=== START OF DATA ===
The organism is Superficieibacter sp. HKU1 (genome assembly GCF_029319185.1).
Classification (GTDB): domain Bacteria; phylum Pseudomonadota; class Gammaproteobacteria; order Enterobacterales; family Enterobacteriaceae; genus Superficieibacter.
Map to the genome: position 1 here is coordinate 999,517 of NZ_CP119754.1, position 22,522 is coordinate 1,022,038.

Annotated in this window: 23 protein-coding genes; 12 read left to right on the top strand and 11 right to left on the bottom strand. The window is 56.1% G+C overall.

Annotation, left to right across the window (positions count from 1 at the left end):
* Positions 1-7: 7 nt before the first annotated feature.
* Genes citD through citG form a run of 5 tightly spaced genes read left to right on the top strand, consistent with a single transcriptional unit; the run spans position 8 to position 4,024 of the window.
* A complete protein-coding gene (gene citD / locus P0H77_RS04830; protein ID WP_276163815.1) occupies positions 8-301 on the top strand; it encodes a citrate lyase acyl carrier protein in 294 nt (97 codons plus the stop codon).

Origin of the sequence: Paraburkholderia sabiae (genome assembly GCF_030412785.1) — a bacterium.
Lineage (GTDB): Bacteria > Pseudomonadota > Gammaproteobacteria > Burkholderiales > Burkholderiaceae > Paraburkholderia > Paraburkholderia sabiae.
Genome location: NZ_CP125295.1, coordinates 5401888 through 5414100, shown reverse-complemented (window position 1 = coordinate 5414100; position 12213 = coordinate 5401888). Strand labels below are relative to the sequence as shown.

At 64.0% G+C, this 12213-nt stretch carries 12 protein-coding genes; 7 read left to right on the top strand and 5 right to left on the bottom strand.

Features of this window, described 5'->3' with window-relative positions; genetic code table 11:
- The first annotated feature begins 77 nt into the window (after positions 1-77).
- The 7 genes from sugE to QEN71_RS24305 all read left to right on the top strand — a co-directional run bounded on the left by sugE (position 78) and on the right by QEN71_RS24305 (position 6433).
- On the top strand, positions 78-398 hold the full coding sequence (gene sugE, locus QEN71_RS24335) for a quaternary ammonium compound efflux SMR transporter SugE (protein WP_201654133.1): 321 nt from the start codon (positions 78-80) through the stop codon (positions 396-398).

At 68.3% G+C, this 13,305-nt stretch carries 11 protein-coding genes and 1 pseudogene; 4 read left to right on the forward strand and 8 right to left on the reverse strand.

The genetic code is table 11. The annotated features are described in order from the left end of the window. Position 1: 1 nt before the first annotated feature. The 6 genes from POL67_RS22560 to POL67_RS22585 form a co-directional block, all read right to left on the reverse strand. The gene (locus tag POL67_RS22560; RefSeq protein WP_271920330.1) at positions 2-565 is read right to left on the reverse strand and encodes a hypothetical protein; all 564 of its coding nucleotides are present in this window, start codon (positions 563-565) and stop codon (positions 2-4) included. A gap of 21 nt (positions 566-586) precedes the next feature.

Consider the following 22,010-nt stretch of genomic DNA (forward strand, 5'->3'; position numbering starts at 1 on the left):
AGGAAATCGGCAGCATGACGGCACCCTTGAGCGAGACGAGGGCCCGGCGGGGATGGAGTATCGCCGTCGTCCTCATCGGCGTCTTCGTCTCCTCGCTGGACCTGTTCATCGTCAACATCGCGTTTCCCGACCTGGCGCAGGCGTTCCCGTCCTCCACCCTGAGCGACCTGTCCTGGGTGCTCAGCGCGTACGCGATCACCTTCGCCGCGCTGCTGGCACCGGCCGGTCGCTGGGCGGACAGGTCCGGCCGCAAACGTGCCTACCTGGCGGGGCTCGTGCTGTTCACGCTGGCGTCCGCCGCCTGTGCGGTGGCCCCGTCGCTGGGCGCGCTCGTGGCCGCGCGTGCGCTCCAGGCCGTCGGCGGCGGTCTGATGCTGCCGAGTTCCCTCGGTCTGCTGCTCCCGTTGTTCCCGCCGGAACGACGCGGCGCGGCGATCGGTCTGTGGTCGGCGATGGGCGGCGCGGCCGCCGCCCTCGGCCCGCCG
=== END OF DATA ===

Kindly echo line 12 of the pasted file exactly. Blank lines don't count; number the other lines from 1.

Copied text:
At 64.0% G+C, this 12213-nt stretch carries 12 protein-coding genes; 7 read left to right on the top strand and 5 right to left on the bottom strand.